Print Your Dream

By: Iris Adato-Biran, M.Sc.OT, Occupational Therapist, expert in assistive technology; Coordinator of Learning Program, Trump International Institute of Continuing Education in Developmental Disabilities, Beit Issie Shapiro; lecturer at Ono Academic College 13, November 2016

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The technological advances that have occurred in 3D printing over the last few years have seen its use expand into many areas including engineering, medicine, fashion, education, rehabilitation, and more.

What is 3D printing?

3D printing is a technology that allows one to produce 3D samples using a computer, specialized design software and a 3D printer. The printers typically use a variety of polymers to print the sample, laying them down layer after layer, resulting in a 3D sample as designed in the software. Today we can see 3D printing trials using a variety of other materials including soft tissue for printing biological structures (ears, heart, liver, etc…) and elements for printing food products.

A 3D printer in action at Beit Issie Shapiro


3D printing has many advantages. For example, it allows for printing customized and personalized objects, printing complicated models for relatively low cost, and printing low weight parts. The 3D printing market is just beginning to bloom but already you can find 3D printers in public spaces in the US, in schools, in printing centers, and even in private homes. In the medical-rehabilitation world 3D printers are being used to produce prosthetics, splints, and other assistive technologies.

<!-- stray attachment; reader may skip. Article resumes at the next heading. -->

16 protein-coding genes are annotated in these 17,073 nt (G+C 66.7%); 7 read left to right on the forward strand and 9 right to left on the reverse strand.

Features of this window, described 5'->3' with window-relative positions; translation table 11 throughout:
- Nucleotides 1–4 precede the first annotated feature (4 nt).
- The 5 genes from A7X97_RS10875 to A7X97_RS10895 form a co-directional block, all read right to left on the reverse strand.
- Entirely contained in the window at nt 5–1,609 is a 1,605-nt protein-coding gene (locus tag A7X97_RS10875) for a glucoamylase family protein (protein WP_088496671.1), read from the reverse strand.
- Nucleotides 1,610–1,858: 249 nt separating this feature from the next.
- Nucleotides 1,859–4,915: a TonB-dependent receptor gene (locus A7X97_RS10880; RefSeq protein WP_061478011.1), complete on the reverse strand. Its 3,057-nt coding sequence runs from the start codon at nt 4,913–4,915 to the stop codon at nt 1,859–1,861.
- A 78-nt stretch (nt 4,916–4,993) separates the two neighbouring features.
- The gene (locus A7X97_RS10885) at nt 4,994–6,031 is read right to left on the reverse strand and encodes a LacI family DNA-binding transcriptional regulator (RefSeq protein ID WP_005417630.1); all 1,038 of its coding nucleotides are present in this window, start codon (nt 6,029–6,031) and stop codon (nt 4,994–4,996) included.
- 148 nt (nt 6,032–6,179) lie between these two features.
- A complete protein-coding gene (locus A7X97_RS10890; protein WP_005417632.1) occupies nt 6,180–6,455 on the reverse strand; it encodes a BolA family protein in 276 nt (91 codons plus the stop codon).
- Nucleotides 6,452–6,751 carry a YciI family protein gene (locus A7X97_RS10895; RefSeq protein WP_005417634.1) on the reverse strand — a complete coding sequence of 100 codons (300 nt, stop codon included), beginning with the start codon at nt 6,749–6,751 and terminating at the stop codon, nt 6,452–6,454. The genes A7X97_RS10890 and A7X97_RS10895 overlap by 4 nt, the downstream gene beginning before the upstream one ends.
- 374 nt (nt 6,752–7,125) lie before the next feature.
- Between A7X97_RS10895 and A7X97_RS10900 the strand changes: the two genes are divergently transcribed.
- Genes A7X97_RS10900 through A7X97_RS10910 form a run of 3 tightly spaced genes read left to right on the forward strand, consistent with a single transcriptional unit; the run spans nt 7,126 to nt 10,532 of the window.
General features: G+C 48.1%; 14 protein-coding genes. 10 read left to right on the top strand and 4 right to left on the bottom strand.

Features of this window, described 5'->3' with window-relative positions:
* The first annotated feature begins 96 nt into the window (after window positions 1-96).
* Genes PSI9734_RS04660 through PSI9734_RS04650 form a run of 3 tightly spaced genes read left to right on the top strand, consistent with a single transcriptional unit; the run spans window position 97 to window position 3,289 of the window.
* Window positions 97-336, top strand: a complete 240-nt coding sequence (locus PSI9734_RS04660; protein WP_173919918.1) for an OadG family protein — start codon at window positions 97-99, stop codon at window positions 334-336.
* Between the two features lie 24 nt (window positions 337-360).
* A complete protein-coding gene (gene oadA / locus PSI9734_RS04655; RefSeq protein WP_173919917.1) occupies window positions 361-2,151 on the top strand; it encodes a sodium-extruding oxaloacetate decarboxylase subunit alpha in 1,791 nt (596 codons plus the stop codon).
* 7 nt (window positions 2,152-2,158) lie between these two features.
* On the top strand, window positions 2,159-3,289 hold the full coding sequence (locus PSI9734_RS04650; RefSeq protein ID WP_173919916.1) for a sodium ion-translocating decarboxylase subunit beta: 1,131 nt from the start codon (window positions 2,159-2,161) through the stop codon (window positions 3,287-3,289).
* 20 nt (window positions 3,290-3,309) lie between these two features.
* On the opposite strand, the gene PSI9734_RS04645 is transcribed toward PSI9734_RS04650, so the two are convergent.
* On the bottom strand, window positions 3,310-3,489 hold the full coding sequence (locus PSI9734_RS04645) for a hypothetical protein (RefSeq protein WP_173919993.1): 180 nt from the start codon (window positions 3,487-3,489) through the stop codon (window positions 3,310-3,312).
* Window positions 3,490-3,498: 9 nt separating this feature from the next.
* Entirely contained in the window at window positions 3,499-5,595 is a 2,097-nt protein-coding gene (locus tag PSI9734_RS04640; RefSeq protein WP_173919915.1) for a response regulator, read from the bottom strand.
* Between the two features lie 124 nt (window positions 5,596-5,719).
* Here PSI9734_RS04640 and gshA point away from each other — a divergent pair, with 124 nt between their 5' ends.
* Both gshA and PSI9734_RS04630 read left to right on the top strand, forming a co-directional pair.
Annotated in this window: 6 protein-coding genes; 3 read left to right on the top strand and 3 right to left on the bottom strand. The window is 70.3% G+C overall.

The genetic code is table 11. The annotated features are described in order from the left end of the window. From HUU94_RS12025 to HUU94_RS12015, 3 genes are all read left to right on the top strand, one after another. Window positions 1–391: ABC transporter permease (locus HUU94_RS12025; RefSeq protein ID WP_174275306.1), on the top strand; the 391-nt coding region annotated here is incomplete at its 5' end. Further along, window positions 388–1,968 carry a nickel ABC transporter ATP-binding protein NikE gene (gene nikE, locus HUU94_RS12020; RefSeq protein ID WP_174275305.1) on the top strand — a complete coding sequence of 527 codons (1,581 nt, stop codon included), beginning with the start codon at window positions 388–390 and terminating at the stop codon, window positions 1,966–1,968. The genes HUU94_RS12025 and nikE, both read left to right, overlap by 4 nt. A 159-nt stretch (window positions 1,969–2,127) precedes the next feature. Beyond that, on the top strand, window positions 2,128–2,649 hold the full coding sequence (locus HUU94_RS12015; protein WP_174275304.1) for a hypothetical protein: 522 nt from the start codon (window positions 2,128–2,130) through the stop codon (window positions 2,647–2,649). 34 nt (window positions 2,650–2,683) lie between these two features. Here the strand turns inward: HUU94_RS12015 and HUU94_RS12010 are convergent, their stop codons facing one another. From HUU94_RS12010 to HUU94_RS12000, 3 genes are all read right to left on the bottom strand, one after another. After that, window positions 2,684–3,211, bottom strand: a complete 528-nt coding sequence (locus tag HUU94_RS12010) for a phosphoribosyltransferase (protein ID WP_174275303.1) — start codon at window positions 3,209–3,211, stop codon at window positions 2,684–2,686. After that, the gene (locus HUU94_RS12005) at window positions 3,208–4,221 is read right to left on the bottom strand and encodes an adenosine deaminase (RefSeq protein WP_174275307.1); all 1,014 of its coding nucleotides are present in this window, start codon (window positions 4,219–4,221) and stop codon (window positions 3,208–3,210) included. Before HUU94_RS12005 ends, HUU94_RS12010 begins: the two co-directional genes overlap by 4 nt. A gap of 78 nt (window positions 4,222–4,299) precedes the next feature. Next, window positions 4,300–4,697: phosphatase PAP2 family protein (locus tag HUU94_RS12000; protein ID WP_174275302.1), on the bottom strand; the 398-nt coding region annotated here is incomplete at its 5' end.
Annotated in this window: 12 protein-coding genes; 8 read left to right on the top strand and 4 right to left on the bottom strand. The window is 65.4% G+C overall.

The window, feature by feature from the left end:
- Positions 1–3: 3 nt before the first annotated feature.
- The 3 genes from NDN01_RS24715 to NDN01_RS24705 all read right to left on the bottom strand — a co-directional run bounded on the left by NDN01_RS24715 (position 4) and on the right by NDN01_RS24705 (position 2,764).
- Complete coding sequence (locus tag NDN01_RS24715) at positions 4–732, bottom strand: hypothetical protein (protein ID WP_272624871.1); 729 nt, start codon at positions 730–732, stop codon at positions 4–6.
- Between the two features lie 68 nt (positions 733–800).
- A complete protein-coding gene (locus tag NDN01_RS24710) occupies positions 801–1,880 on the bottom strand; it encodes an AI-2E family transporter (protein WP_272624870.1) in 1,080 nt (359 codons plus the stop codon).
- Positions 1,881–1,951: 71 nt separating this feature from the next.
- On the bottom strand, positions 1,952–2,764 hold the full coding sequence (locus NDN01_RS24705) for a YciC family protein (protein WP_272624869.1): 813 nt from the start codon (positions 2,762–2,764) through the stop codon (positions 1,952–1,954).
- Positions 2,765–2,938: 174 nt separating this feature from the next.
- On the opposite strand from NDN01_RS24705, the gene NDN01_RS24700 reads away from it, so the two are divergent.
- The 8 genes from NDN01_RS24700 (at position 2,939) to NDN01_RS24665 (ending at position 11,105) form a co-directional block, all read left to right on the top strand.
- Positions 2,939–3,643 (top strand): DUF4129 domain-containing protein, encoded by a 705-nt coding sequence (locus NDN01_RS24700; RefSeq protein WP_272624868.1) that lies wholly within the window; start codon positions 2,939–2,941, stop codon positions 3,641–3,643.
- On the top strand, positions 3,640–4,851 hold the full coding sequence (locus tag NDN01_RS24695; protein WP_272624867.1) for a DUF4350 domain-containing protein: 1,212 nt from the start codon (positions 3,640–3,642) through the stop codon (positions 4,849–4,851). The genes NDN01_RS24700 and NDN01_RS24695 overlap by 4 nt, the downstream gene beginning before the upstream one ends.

It can be said that 3D printing is having a significant impact on production of these devices. In the past, production required measurements using rulers and patterns and drawing and design by hand. It was an expensive process and was typically the domain of designers and engineers.  Today, with 3D printers, the design of assistive devices has become accessible to anyone: occupational therapists, speech therapists, physiotherapists, teachers, doctors and people with disabilities themselves. What is required to develop assistive devices is a clinical understanding of the abilities and needs of the individual with disabilities, competency in one of the planning and design programs (there are a variety of programs available, Tinkercad is an example, and access to a 3D printer.

The three educational and therapeutic areas that have seen significant use in 3D printing are:

  1. Customization of assistive devices for daily activities

3D printing can be used to produce various assistive aids for daily living including aids for dressing, eating, grasp, writing, hygiene, etc.

Here, is a cup holder printed for A., a 60 year old man, who following a CVA (stroke) was left with aphasia and right hemiplegia. A. uses a cane for walking.  This cup holder is meant to assist A. to hold a cup while walking, with one hand holding the cane, and the cup holder attached to the other hand. This cup holder was the final project of Ron Dar, a speech therapist at the Adler Aphasia center, Hadassah Academic College, Jerusalem, in a 3D printing course he took at Beit Issie Shapiro.

Assistive devices for writing and typing. Source:

Assistive devices for writing and typing. Source:

Grasping aids for people with Rheumatoid Arthritis (RA) Source:

Grasping aids for people with Rheumatoid Arthritis (RA). Source:

    2. Adaptation of toys and learning materials